“The young people… are raising holy hell,” said David Poster, 68, president of the Christopher Street Patrol, a neighborhood watch group. “We pray for rain and snow.”
Forget the image of the Village as a gay haven; forget the gay-liberation movement that rose from its cobblestone streets. The scene has moved north to Chelsea, and the Village is a gay neighborhood grown older, wealthier and stodgier. Some in the area of $4 million townhouses and lofts say it is under siege by gay kids of color who bring loud talk, drug dealing and prostitution.
When I was young, the pier didn’t close. New York never sleeps. But the parks close at 1.
Darshak Sanghavi on the “number needed to treat.” Here he parses the 31% reduction in the risk of heart attacks among men treated with the statin pravastatin:
Suppose that 100 people with high cholesterol levels took statins. Of them, 93 wouldn’t have had heart attacks anyway. Five people have heart attacks despite taking Pravachol. Only the remaining two out of the original 100 avoided a heart attack by taking the daily pills. In the end, 100 people needed to be treated to avoid two heart attacks during the study period-so, the number of people who must get the treatment for a single person to benefit is 50. This is known as the “number needed to treat.”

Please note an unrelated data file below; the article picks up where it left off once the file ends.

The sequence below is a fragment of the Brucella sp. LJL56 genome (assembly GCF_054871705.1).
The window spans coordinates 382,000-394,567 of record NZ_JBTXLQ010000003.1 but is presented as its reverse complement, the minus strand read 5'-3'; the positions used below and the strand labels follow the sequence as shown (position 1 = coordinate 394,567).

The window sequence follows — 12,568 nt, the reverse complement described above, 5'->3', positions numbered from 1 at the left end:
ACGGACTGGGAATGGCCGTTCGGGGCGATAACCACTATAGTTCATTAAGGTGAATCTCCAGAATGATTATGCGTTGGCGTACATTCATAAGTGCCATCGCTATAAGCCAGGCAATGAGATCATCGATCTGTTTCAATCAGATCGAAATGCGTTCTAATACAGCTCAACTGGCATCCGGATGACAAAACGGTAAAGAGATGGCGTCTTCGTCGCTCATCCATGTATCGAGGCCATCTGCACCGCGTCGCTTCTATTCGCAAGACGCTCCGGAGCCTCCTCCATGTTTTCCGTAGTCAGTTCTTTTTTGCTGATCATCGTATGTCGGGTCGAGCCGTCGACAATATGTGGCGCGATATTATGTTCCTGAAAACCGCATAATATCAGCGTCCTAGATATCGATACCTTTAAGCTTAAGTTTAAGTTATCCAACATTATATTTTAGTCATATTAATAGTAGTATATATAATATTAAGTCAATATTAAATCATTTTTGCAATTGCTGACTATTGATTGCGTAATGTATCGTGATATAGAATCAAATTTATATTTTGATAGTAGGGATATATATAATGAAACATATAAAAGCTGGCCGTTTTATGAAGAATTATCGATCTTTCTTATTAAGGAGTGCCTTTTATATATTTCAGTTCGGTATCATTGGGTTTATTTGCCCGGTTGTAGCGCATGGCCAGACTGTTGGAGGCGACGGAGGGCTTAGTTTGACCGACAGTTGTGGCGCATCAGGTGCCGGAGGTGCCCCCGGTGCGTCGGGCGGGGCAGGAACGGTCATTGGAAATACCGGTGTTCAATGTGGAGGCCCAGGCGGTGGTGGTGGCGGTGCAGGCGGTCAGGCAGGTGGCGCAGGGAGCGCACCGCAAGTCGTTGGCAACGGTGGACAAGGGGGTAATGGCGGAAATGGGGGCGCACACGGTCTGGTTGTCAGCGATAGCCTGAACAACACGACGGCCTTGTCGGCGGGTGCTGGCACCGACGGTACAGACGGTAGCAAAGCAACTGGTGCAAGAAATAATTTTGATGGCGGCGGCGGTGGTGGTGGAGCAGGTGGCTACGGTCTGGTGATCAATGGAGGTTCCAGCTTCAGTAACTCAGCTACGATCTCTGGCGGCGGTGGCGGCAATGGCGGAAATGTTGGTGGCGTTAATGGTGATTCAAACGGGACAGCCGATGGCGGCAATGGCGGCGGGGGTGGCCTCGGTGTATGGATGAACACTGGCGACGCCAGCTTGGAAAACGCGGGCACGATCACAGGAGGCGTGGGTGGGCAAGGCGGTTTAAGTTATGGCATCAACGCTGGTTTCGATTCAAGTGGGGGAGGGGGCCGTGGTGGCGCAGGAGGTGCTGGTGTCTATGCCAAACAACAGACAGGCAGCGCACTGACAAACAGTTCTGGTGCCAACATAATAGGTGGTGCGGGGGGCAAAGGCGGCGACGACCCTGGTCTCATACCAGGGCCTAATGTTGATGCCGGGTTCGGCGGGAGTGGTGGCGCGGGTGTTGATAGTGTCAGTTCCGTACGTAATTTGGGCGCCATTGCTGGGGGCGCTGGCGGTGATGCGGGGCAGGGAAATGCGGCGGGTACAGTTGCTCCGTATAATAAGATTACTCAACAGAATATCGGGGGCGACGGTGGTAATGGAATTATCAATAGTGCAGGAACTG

Developed by epidemiologists in 1988, the NNT was heralded as a new and objective tool to help patients make informed decisions. It avoids the confusing distinction between “relative” and “absolute” reduction of risk. The NNT is intuitive: To a savvy, healthy person with high cholesterol that didn’t decrease with diet and exercise, a doctor could say, “A statin might help you, or it might not. Out of every 50 people who take them, one avoids getting a heart attack. On the other hand, that means 49 out of 50 people don’t get much benefit.” [...]
When a therapy is extremely effective-like surgery for acute appendicitis or insulin for juvenile diabetes-no one worries about NNTs. But most interventions aren’t home runs, and so NNTs are often the only way to tell if they may be worthwhile, medically and economically. Is your shoulder painful and stiff? The NNT for a cortisone shot is three, which is pretty good, but that also means two out of three patients won’t feel any better after the needles. Does your child have an ear infection? Your pediatrician obliges with a bottle of amoxicillin, but the NNT for antibiotics to shorten the duration of fever is more than 20; thus, at least 19 out of 20 parents force the stuff down their toddlers’ throats for no reason. Is your prostate enlarged? The NNT to avoid surgery is 18 if you take Proscar for four years. The drug costs $100 per month per person, so an insurer spends $86,400 to prevent a single surgery for enlarged prostate. Are you thinking of taking aspirin to help avoid a heart attack? The NNT is a lousy 208. Keep in mind that none of these figures include the risks of side effects.
Imagine if this were on every drug container, like the unit price on food. Now that’s a recipe for controlling prescription drug spending!